The Fallbacks

* Jonathan Herrera: The Rockies have Herrera slated for a utility role this season after he was part of their revolving door at second base over the last couple of seasons.  Herrera showed a solid glove playing second and has 25 appearances at third over his short career, but "late-inning defensive replacement" may be his ceiling given his lack of a bat.

* Michael Cuddyer: This would obviously be the last-ditch plan should none of Colorado's other third base options pan out.  Cuddyer hasn't played third since 2010 and was a below-average fielder (a -9.0 career UZR/150 rating) when he did man the hot corner in Minnesota. If Cuddyer has to be moved to third, that would also create a hole in right field for the Rockies. It would take some seriously dire straits for Cuddyer to play third in 2012, and if faced with the situation, the Rockies would probably just call up Arenado rather than shift Cuddyer and potentially weaken themselves at two positions.  On the off-chance that Cuddyer does play a bit of third, then it bumps his fantasy value up a tick since he'd qualify at another position.

Fantasy Outlook: It's really anyone's guess as to how Colorado's third base situation will play out.  Nelson, Pacheco and Wood are all right-handed hitters so there's no obvious platoon to be found (Herrera is a switch-hitter but he hasn't hit well from either side). Manager Jim Tracy may have to go with his gut when filling out the eighth spot in his lineup every day; I guess the one bonus to drafting a Rockies third baseman is that they'll get a few extra walks batting in front of the pitcher.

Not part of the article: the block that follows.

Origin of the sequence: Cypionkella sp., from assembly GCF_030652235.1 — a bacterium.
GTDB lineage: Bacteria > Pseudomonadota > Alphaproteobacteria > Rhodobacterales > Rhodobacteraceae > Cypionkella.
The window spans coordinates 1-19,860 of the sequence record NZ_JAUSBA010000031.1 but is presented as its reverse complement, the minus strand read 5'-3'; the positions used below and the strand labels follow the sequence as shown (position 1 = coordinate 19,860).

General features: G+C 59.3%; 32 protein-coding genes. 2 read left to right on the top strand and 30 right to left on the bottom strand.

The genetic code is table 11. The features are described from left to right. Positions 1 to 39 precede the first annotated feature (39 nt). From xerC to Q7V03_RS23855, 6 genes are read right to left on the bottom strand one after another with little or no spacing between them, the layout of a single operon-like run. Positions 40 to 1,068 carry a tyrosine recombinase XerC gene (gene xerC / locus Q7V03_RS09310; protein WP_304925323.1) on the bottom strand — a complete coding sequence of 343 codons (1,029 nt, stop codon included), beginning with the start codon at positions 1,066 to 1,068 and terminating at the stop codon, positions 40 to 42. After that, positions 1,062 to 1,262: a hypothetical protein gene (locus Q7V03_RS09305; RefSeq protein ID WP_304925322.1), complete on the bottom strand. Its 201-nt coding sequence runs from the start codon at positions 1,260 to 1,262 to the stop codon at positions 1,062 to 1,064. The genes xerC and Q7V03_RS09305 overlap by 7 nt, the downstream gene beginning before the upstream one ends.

Of these options, I'd say Nelson is the only one that could provide some fantasy value.  First of all, he's out of options, so he has a better chance of simply making the roster than Pacheco or Wood.  Secondly, Nelson is considered to be a solid defensive player, so even if he can't hit, his glove might keep him in the lineup since Colorado might well not have any other options with any more pop.  I certainly don't expect Nelson to match his Triple-A numbers but I think the Rockies would be satisfied with a solid glove and an OPS in the .730-740 range.

Nelson and Wood are somewhat in the same boat as ex-first rounders still looking to break out as they reach their primes.  While neither player has had an extended chance at the Major League level, Wood's futility in 751 PAs paints a more dire picture than Nelson's futility in 216 PAs.  With Nelson, I think there could still be room to grow --- for Wood, it's hard to escape that "Quadruple-A" label.

The fact that I've used the word "dire" twice in this post is a sign that you should probably avoid drafting a Rockie to fill your third base spot. If you're desperate, however, it's very likely that the winner of the job will be available on your waiver wire for a rock-bottom price. If Nelson is announced as the starter before Opening Day, there's some potential there for you to throw caution to the wind and pick him up for your bench.



Michael Pineda And The Yankees' Rotation

By the time you read this, you will have already drafted. Probably. If you haven't, you already know to downgrade Michael Pineda in your rankings (I'd put him somewhere near Chris Carpenter) and hope that someone else takes him in the fifth round.

Most of us, though, are playing in leagues that already had their draft (thanks a lot, early opening games in Japan) and Pineda is owned in 77% of Yahoo! fantasy leagues and 96% of the deeper CBS leagues. Chances are, if you don't have him, someone in your league does. So, what should you do about it?

Let's start with the injury itself, called alternatively "right shoulder inflammation" and "tendinitis." Obviously, this is not good, but it was better than some of the other possibilities, affording GM Brian Cashman a sigh of relief as the MRI showed no problems with the labrum or rotator cuff. Cashman also said, "we'll probably keep a ball out of his hands 10, 15 days." Of course, picking a baseball back up isn't the same as returning to the rotation; Pineda will have work to do before he gets on a mound and rehab starts to make before he pitches in the Majors again.